Club Meh

A rant against the nightclub


By Dan Forward


went to a nightclub a little while ago, which probably explains why your dog recently gave birth to a two-headed snake. Those are the first two signs of the apocalypse. But don’t get too excited, as I went only because I was told by a friend that there was an afterparty for PAX. You know, the Penny Arcade Expo. You don’t know? Fine. It’s a very large videogame convention. The kind at which game developers and designers show off upcoming products. The kind that spans three days. The kind at which the dress code is a hoodie and B.O.

I didn’t go to PAX. Why not? Certainly not because I’m too cool. I was just playing videogames at home that weekend. I have no time for talking to people and walking around. I get tired easily. Somehow I wound up at the afterparty, though.

My then girlfriend started off our night at the club by listing, for 45 uninterrupted minutes, all the things she could think of that I don’t like, which was a great favor to me because it saved me the effort of brooding about them in my head, which is what I usually do once the sun goes down. I’ve re-created some of the highlights of her litany here:

Nightclubs. House music. That uniform douchebags wear to nightclubs, the un-tucked, vertical-striped collared shirt, close-cropped hair, dark jeans, and leather dress shoes. Hot beverages, including soup. When people think Pepsi and Coke are different. The non-phrase “I could care less.” Vegetables. Fruits. Losing in Halo. The radio. When drivers use the brakes too much. When people own iPhones. When people suggest books for me to read. When people say, “Thanks!” for no reason. Trying new things. Dessert. Fun. Clothes-shopping. Contemporary styles in home design. The hosts of What Not to Wear. Outright displays of affection. Alcohol. When people tell me I should get a driver’s license. Riding on the B Line. Belts that don’t stretch. Polo shirts. Critter pants. Facebook apps. Facebook status updates. Facebook. Intempestivity. Diet soda. When people tell me how to exercise. When people say, “Calm down” when I’m already calm. Bouncers. Sports. Making nouns into verbs. Fashion accessories for men. The anatomical terms “nipple,” “cuticle,” and “belly button.” Jonathan Franzen. When people talk during Jeopardy. Tow-truck drivers. Rational egoism. Buying single songs from iTunes. Lists. Nightclubs again.

She only stopped when we’d arrived at the door to the club, which was in Downtown Crossing. There were two lines, one to get into the nightclub, and one to get into the PAX party. Or, to an outside observer, one line for drug dealers and hookers, one line for virgins in need of hookers. Did I mention I hate lines? The idea that I would want to get into someplace with dancing—of all things—so badly that I would wait to do it is, frankly, absurd.

We eventually made our way to the top floor. It was wall-to=wall guys in sweatshirts. The only girls present were two dancers in lingerie on pedestals—an appropriate metaphor, considering the audience—and now my own date, they looked like they should have just finished their porn film shoot. Sometime during the night I realized that I knew one of the dancers from middle school. However, because I can’t ever hear anyone at clubs or bars, I chose not to introduce myself, saving her from the displeasure of yelling in my ear, “Sorry, I’m working right now!” repeatedly until I understood. There was also one guy who hadn’t change out of his costume from the convention—an astronaut Marine from the distant future, as far as I could tell. As I took all this in, the clock ticked slowly to 11:30, when the PAXers’ exclusive hold on the room would end.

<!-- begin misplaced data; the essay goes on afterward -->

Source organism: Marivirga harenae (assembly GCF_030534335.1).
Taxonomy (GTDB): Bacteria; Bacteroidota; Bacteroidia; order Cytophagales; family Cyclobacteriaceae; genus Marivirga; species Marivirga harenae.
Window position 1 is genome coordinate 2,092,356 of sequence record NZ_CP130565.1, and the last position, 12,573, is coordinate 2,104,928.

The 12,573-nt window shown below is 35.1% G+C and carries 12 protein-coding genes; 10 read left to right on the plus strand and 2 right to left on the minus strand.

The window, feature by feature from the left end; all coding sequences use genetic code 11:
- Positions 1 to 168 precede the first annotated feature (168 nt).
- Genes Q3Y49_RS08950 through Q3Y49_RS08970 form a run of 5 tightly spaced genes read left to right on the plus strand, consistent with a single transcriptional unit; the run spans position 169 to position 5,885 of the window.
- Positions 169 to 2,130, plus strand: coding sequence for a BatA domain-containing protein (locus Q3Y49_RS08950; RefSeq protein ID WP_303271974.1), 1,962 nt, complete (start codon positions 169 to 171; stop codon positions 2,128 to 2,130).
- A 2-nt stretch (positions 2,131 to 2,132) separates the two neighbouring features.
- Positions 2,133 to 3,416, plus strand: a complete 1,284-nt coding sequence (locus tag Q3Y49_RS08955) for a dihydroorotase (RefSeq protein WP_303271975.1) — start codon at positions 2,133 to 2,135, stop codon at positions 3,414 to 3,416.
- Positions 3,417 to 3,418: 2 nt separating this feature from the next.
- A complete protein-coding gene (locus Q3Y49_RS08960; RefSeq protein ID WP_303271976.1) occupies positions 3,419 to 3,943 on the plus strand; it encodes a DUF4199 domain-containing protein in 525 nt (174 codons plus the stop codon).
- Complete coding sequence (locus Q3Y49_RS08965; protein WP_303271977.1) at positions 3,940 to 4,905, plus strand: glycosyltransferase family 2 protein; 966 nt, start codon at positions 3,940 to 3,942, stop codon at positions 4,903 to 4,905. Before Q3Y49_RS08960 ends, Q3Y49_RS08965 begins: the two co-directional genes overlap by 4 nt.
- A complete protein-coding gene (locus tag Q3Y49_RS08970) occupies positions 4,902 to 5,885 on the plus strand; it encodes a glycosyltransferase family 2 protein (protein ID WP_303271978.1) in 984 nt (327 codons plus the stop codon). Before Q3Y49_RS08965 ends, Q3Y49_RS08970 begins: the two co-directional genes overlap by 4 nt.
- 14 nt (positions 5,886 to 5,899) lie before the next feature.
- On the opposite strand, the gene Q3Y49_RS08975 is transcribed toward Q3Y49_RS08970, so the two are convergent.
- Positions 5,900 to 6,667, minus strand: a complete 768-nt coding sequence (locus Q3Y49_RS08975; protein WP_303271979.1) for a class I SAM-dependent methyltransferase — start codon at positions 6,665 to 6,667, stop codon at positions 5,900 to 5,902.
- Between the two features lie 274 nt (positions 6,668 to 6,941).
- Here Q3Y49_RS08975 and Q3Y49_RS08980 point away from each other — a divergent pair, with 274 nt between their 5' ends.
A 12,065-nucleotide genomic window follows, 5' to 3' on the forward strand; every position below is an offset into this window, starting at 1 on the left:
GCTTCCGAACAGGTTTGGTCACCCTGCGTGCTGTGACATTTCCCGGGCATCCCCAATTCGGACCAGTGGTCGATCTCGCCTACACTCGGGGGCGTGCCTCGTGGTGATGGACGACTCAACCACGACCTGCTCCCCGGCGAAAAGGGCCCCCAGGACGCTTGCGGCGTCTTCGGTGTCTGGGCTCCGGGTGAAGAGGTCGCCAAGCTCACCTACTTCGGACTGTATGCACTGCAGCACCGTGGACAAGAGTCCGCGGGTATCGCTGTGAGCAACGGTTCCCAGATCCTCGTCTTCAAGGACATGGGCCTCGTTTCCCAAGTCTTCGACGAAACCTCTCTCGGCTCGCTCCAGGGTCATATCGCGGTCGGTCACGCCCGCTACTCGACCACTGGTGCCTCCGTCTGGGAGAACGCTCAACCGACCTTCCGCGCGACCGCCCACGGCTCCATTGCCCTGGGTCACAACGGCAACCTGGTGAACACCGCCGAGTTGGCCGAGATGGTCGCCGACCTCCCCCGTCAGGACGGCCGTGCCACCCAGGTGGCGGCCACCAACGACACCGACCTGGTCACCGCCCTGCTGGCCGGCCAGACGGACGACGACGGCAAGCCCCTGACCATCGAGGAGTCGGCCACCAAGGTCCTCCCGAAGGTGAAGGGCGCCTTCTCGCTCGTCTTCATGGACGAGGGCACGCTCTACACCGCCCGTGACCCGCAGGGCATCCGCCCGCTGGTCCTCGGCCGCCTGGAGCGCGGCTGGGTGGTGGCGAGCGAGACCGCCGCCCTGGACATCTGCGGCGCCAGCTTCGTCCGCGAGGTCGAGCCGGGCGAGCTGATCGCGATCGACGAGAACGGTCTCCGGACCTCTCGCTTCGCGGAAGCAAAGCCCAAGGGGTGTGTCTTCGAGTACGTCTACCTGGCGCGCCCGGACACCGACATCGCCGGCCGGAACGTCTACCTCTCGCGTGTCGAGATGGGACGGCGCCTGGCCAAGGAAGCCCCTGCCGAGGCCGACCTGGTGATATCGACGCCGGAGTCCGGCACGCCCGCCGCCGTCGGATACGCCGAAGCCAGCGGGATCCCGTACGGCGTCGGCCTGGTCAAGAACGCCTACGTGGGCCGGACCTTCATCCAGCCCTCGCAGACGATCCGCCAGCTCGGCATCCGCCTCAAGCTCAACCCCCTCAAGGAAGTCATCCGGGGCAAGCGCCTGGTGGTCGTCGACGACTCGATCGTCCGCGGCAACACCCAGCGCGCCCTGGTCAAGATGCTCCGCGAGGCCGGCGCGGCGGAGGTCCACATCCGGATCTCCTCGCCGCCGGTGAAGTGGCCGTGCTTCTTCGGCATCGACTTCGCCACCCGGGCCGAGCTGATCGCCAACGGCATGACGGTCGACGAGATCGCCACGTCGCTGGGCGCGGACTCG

The clubgoers, the fashionistas, the Jersey Shore-ers, the hopeful 45-year-olds poured in with a reckless and haughty abandon. They fist-pumped and requested VIP seating areas, and their overpriced cologne mixed with the natural scent of the gamers to create a new smell of pervasive, existential loneliness. These two groups of people, who could on any other night hardly be said to be of the same species, shared an insularity that, in my eyes, bound them that night inextricably. Because I hated them equally.

One thing I don’t dislike: that the T shuts down at 12:30. It’s a ready-made excuse for going home early. Everyone sympathizes with you when you say you can’t afford a cab or even an Uber, especially if you imply that you’ve been going out a lot lately. “Oooh, he must have spent his money on alcoholic drinks,” they think. “He’s one cool dude.” When 12:20 rolled around, I put up my hands up in a “What can you do?” gesture, and started to leave. We left with two other friends amazed by what they had just seen—though, as normal people, they declined to disdain everything around them—got Chinese food, and talked about the new video game Marvel vs. Capcom 3 until about around 2:30.

Ernest Hemingway said, “Writing, at its best, is a lonely life.” So are the lives of clubbers and gamers. It’s true that when you go out in a skirt hiked up to your hips or a Calvin Klein shirt with the top seven buttons unfastened, you can huddle together for warmth with others of your kind. It’s very true that you’re not going to beat Arthas Menethil the Lich King unless you bring 24 other very well-equipped mages, paladins, and warlocks. But in the end, it’s you against the universe. If you don’t buy three drinks totaling $70, no one is going do it for you. (Unless, of course, you’re a girl.) And if you don’t get enough fire-resistant armor before a fight with a flame elemental, all the Shaman allies in Azeroth aren’t going to save you.

If I didn’t record what I witnessed that night, I thought at the time, no one would ever know about this once-in-a-lifetime merging of two realities. I took a deep breath, committed myself to sharing this with you—then had to fight my gag reflex.

God, it smelled bad in there.

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